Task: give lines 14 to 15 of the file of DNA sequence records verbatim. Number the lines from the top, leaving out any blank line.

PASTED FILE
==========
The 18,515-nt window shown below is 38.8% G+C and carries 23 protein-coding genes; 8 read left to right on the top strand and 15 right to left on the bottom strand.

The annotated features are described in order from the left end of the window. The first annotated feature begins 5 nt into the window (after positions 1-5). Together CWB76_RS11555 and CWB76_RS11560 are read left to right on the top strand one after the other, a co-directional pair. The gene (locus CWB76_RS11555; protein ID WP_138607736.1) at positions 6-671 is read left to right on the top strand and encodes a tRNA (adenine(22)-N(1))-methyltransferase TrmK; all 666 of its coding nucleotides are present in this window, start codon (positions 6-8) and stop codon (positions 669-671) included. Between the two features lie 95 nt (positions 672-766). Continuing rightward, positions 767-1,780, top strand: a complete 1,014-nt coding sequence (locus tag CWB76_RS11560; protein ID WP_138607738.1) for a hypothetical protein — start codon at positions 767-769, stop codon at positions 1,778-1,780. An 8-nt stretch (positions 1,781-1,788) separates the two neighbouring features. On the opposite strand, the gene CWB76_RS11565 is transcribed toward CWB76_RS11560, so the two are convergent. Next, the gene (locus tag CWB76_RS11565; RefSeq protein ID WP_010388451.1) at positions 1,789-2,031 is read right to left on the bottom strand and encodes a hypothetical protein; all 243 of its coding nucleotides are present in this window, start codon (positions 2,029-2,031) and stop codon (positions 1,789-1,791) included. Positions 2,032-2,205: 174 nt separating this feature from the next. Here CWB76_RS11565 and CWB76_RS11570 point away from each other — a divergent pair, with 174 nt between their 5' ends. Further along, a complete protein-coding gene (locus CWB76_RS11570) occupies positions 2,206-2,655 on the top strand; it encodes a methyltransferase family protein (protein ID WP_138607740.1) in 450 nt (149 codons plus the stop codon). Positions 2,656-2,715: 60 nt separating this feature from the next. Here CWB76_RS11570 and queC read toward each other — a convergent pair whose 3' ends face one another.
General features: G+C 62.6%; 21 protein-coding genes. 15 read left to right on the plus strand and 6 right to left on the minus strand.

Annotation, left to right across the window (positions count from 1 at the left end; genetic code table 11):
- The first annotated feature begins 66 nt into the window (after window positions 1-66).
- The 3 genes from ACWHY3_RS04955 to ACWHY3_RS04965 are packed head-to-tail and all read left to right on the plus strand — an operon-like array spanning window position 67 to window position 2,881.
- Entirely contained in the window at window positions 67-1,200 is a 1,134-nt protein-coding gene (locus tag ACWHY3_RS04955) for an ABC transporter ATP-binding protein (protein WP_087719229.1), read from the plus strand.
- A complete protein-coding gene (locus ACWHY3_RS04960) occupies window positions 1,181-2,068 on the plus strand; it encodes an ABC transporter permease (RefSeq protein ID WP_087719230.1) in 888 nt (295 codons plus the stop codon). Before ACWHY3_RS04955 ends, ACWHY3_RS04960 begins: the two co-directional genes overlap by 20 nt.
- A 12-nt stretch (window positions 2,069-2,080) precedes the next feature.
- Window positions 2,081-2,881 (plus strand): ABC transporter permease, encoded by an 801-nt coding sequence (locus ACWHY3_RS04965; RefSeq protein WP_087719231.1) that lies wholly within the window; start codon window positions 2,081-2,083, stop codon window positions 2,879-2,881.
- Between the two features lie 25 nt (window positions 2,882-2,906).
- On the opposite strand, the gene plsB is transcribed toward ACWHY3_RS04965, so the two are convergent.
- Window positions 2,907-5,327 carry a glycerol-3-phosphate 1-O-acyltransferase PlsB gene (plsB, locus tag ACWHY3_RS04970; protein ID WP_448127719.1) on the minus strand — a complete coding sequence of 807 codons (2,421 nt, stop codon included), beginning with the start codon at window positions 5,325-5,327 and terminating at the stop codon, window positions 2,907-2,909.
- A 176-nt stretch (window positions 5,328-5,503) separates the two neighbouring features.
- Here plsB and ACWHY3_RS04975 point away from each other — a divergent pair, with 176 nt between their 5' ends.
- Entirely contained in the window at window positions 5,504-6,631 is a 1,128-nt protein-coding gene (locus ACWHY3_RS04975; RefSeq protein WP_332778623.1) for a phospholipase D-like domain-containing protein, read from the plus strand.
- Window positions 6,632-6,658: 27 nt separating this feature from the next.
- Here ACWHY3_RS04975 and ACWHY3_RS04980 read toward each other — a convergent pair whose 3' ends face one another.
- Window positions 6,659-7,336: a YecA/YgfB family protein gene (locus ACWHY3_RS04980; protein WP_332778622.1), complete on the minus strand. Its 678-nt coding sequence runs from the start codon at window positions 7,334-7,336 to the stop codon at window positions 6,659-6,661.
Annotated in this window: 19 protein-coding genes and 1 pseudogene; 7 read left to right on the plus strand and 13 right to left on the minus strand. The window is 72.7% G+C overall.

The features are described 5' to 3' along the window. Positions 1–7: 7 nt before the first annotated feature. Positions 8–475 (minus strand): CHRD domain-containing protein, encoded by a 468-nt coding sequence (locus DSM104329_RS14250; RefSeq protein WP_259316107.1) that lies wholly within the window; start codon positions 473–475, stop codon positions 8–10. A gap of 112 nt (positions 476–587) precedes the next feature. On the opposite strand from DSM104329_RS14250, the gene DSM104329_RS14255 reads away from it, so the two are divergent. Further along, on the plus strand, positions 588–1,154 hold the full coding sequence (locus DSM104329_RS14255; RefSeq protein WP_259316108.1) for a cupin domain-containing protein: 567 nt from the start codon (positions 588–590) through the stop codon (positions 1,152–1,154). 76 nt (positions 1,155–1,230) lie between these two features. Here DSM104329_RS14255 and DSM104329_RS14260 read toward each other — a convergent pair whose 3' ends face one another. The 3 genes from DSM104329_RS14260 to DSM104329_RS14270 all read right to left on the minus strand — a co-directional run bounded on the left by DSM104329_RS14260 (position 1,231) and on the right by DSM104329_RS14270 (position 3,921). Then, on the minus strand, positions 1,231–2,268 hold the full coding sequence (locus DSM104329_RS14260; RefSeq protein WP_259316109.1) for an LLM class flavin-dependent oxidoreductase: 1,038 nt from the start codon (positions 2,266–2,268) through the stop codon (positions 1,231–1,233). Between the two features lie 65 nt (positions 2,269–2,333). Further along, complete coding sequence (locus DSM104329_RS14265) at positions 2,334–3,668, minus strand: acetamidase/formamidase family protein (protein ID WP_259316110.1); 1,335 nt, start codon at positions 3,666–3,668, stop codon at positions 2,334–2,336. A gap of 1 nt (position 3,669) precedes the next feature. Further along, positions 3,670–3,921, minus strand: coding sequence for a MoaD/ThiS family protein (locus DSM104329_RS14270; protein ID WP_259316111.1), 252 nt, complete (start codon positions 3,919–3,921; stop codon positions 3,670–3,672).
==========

- A 176-nt stretch (window positions 5,328-5,503) separates the two neighbouring features.
- Here plsB and ACWHY3_RS04975 point away from each other — a divergent pair, with 176 nt between their 5' ends.